In most organisms, the segregation of chromosomes during the first meiotic division is dependent upon at least one crossover (CO) between each pair of homologous chromosomes. COs can result from chromosome double-strand breaks (DSBs) that are induced and preferentially repaired using the homologous chromosome as a template. The PCH2 gene of budding yeast is required to establish proper meiotic chromosome axis structure and to regulate meiotic interhomolog DSB repair outcomes. These roles appear conserved in the mouse ortholog of PCH2, Trip13, which is also involved in meiotic chromosome axis organization and the regulation of DSB repair. Using a combination of genetic and physical assays to monitor meiotic DSB repair, we present data consistent with pch2Δ mutants showing defects in suppressing intersister DSB repair. These defects appear most pronounced in dmc1Δ mutants, which are defective for interhomolog repair, and explain the previously reported observation that pch2Δ dmc1Δ cells can complete meiosis. Results from genetic epistasis analyses involving spo13Δ, rad54Δ, and mek1/MEK1 alleles and an intersister recombination reporter assay are also consistent with Pch2 acting to limit intersister repair. We propose a model in which Pch2 is required to promote full Mek1 activity and thereby promotes interhomolog repair.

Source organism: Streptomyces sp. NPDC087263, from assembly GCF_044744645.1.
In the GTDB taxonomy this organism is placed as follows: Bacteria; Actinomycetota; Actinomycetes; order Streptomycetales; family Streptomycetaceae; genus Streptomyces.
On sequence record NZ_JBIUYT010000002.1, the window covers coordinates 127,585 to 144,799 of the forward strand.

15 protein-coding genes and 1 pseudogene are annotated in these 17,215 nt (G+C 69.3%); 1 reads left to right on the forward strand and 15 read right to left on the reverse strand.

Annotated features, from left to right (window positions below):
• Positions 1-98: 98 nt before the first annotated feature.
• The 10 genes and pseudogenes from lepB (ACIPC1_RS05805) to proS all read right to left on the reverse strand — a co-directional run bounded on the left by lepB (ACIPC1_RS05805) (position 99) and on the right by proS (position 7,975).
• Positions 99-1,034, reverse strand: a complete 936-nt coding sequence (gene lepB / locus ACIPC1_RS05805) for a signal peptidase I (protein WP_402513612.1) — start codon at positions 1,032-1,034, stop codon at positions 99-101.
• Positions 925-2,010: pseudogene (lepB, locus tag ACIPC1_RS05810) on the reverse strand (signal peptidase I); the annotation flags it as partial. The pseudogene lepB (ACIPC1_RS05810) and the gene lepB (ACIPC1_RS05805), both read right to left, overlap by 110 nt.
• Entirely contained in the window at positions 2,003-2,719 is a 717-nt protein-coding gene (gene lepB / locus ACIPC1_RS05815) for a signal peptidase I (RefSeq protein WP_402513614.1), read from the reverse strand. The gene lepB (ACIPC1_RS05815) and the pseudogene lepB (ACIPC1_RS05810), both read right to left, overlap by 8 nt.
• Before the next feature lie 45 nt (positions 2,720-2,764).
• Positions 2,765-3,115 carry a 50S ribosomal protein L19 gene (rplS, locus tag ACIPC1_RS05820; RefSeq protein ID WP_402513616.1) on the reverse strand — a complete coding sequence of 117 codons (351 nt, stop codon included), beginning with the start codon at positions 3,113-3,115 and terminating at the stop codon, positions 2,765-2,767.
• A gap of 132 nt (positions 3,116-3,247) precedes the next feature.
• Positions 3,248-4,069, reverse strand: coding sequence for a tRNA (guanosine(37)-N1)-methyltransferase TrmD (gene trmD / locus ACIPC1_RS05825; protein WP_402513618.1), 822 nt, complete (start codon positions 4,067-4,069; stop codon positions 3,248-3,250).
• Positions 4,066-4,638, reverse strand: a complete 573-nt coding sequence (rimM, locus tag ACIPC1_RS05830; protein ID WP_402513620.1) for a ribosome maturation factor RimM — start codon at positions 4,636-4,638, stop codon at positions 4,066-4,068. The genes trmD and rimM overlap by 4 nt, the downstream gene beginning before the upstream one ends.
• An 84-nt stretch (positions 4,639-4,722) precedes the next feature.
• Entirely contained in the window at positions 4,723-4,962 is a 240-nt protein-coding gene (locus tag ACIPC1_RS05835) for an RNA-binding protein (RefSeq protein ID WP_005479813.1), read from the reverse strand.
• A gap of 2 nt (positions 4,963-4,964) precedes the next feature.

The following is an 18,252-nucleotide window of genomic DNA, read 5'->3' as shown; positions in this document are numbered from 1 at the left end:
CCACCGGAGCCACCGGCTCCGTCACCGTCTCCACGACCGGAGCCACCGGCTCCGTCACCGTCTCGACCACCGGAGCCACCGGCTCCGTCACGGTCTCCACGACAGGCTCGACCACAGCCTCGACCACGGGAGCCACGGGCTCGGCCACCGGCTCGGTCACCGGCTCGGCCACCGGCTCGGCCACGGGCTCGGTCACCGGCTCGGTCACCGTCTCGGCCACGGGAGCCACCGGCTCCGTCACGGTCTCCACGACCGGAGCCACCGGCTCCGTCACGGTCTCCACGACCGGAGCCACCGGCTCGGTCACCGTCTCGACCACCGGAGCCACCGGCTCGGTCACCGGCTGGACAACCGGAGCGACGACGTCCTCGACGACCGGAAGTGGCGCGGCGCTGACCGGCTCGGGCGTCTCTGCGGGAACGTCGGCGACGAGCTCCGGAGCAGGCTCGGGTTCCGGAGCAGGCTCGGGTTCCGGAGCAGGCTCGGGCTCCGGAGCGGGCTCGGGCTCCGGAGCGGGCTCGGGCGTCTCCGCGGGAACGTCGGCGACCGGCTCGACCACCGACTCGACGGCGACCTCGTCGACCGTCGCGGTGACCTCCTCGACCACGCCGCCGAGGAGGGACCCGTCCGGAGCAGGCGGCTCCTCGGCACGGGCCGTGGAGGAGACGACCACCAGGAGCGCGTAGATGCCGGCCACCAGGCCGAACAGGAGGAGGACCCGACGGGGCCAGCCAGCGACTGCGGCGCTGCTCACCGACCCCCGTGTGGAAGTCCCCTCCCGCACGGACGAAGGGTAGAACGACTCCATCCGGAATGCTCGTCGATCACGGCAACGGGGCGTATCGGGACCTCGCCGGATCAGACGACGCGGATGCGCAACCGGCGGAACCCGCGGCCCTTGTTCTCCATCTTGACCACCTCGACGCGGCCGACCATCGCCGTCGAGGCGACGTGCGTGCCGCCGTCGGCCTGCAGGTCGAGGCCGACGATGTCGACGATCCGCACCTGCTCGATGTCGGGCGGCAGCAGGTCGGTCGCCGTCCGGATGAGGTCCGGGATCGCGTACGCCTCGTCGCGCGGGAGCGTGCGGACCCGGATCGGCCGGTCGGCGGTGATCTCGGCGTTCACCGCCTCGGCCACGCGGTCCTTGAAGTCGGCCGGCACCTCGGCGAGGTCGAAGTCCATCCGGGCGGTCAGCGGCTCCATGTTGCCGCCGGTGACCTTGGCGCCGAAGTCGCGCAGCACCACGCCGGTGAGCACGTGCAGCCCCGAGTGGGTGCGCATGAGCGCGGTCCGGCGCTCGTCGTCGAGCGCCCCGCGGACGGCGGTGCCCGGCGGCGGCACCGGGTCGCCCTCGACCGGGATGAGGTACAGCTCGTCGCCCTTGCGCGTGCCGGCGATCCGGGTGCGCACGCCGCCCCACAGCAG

DNA double-strand breaks (DSBs) that occur during vegetative growth are preferentially repaired via homologous recombination in which the Rad51 recombinase and its partner Rad54 mediate strand exchange with the sister chromatid. This intersister repair occurs even in diploid cells where a homologous chromosome template is available and is thought to help prevent chromosome rearrangements (Kadyk and Hartwell 1992; M. Shinoharaet al. 1997; Arbelet al. 1999; Krogh and Symington 2004). In meiosis, formation of programmed DSBs and their repair using the homologous chromosome as a template is essential for the production of viable gametes (Roeder 1997). Although Rad51 and Rad54 are still present, meiotic interhomolog strand exchange is accomplished by their respective orthologs, Dmc1 and Rdh54 (Dresseret al. 1997; Klein 1997; A. Shinoharaet al. 1997; M. Shinohara 1997; Arbelet al. 1999; Hollingsworth 2010). Interhomolog DSB repair creates linkages provided by genetic exchanges, or crossovers (COs), between homologous chromosomes. In many organisms, these COs are required for reductional chromosome segregation at the meiosis I (MI) division, which lowers cell ploidy by one-half, allowing for the generation of haploid gametes (Roeder 1997). If any pair of homologous chromosomes fails to receive a CO, MI nondisjunction can occur and produce aneuploid gametes, which cause conditions such as Down syndrome or infertility in humans (Hassoldet al. 2007).